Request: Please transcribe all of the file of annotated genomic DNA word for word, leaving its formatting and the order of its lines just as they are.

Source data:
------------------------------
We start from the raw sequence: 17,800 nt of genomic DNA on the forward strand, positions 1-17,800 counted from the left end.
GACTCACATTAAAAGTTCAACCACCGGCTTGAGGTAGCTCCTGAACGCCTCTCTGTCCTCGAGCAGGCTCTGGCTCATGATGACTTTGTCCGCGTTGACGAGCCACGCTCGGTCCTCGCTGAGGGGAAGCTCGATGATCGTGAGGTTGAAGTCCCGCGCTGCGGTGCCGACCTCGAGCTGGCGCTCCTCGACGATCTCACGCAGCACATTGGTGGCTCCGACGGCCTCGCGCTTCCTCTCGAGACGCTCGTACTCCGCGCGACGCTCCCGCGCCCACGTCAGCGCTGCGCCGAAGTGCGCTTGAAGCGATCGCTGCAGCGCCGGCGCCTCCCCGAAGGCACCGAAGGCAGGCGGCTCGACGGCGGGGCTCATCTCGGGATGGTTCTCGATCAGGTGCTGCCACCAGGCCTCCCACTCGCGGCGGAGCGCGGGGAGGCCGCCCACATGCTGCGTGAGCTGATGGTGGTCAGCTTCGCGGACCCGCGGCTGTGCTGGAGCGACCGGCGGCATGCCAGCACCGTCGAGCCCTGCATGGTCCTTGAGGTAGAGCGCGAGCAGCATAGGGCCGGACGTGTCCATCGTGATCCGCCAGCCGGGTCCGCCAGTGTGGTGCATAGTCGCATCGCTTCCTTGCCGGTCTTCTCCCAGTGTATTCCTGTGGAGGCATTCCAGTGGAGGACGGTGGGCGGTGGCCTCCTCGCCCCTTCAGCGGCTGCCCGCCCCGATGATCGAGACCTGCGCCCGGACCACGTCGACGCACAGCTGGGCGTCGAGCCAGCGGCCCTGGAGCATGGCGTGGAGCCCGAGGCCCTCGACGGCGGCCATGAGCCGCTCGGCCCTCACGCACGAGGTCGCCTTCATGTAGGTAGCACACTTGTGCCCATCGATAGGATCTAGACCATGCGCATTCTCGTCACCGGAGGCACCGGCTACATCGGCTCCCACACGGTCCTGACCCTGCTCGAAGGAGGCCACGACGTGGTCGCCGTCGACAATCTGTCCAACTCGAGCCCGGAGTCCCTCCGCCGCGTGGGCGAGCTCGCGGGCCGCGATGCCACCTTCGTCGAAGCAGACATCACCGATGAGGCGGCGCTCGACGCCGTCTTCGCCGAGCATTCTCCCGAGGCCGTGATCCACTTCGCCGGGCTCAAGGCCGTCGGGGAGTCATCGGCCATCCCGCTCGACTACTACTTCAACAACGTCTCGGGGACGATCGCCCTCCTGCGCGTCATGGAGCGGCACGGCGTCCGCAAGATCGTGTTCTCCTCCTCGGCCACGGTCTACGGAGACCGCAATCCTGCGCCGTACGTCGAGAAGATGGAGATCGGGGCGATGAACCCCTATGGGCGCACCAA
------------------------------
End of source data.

We start from the raw sequence: 17,800 nt of genomic DNA on the forward strand, positions 1-17,800 counted from the left end.
GACTCACATTAAAAGTTCAACCACCGGCTTGAGGTAGCTCCTGAACGCCTCTCTGTCCTCGAGCAGGCTCTGGCTCATGATGACTTTGTCCGCGTTGACGAGCCACGCTCGGTCCTCGCTGAGGGGAAGCTCGATGATCGTGAGGTTGAAGTCCCGCGCTGCGGTGCCGACCTCGAGCTGGCGCTCCTCGACGATCTCACGCAGCACATTGGTGGCTCCGACGGCCTCGCGCTTCCTCTCGAGACGCTCGTACTCCGCGCGACGCTCCCGCGCCCACGTCAGCGCTGCGCCGAAGTGCGCTTGAAGCGATCGCTGCAGCGCCGGCGCCTCCCCGAAGGCACCGAAGGCAGGCGGCTCGACGGCGGGGCTCATCTCGGGATGGTTCTCGATCAGGTGCTGCCACCAGGCCTCCCACTCGCGGCGGAGCGCGGGGAGGCCGCCCACATGCTGCGTGAGCTGATGGTGGTCAGCTTCGCGGACCCGCGGCTGTGCTGGAGCGACCGGCGGCATGCCAGCACCGTCGAGCCCTGCATGGTCCTTGAGGTAGAGCGCGAGCAGCATAGGGCCGGACGTGTCCATCGTGATCCGCCAGCCGGGTCCGCCAGTGTGGTGCATAGTCGCATCGCTTCCTTGCCGGTCTTCTCCCAGTGTATTCCTGTGGAGGCATTCCAGTGGAGGACGGTGGGCGGTGGCCTCCTCGCCCCTTCAGCGGCTGCCCGCCCCGATGATCGAGACCTGCGCCCGGACCACGTCGACGCACAGCTGGGCGTCGAGCCAGCGGCCCTGGAGCATGGCGTGGAGCCCGAGGCCCTCGACGGCGGCCATGAGCCGCTCGGCCCTCACGCACGAGGTCGCCTTCATGTAGGTAGCACACTTGTGCCCATCGATAGGATCTAGACCATGCGCATTCTCGTCACCGGAGGCACCGGCTACATCGGCTCCCACACGGTCCTGACCCTGCTCGAAGGAGGCCACGACGTGGTCGCCGTCGACAATCTGTCCAACTCGAGCCCGGAGTCCCTCCGCCGCGTGGGCGAGCTCGCGGGCCGCGATGCCACCTTCGTCGAAGCAGACATCACCGATGAGGCGGCGCTCGACGCCGTCTTCGCCGAGCATTCTCCCGAGGCCGTGATCCACTTCGCCGGGCTCAAGGCCGTCGGGGAGTCATCGGCCATCCCGCTCGACTACTACTTCAACAACGTCTCGGGGACGATCGCCCTCCTGCGCGTCATGGAGCGGCACGGCGTCCGCAAGATCGTGTTCTCCTCCTCGGCCACGGTCTACGGAGACCGCAATCCTGCGCCGTACGTCGAGAAGATGGAGATCGGGGCGATGAACCCCTATGGGCGCACCAA